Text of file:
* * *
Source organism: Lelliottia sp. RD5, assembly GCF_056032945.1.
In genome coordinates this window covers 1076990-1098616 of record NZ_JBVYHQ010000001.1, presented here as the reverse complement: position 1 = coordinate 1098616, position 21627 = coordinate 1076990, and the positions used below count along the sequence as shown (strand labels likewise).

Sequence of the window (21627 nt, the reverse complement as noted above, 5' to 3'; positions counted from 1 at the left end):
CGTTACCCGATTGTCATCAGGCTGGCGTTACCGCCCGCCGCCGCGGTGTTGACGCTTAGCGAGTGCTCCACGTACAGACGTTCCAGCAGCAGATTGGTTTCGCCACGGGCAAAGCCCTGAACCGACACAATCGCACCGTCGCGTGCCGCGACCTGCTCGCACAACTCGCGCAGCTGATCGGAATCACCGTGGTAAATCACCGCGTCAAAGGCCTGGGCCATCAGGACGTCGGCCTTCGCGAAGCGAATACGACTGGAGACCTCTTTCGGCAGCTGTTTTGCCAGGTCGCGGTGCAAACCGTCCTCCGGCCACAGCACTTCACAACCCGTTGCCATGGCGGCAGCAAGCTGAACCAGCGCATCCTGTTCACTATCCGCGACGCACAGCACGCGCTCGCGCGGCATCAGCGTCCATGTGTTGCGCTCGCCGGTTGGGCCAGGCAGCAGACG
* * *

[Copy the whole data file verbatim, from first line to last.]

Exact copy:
Source organism: Lelliottia sp. RD5, assembly GCF_056032945.1.
In genome coordinates this window covers 1076990-1098616 of record NZ_JBVYHQ010000001.1, presented here as the reverse complement: position 1 = coordinate 1098616, position 21627 = coordinate 1076990, and the positions used below count along the sequence as shown (strand labels likewise).

Sequence of the window (21627 nt, the reverse complement as noted above, 5' to 3'; positions counted from 1 at the left end):
CGTTACCCGATTGTCATCAGGCTGGCGTTACCGCCCGCCGCCGCGGTGTTGACGCTTAGCGAGTGCTCCACGTACAGACGTTCCAGCAGCAGATTGGTTTCGCCACGGGCAAAGCCCTGAACCGACACAATCGCACCGTCGCGTGCCGCGACCTGCTCGCACAACTCGCGCAGCTGATCGGAATCACCGTGGTAAATCACCGCGTCAAAGGCCTGGGCCATCAGGACGTCGGCCTTCGCGAAGCGAATACGACTGGAGACCTCTTTCGGCAGCTGTTTTGCCAGGTCGCGGTGCAAACCGTCCTCCGGCCACAGCACTTCACAACCCGTTGCCATGGCGGCAGCAAGCTGAACCAGCGCATCCTGTTCACTATCCGCGACGCACAGCACGCGCTCGCGCGGCATCAGCGTCCATGTGTTGCGCTCGCCGGTTGGGCCAGGCAGCAGACG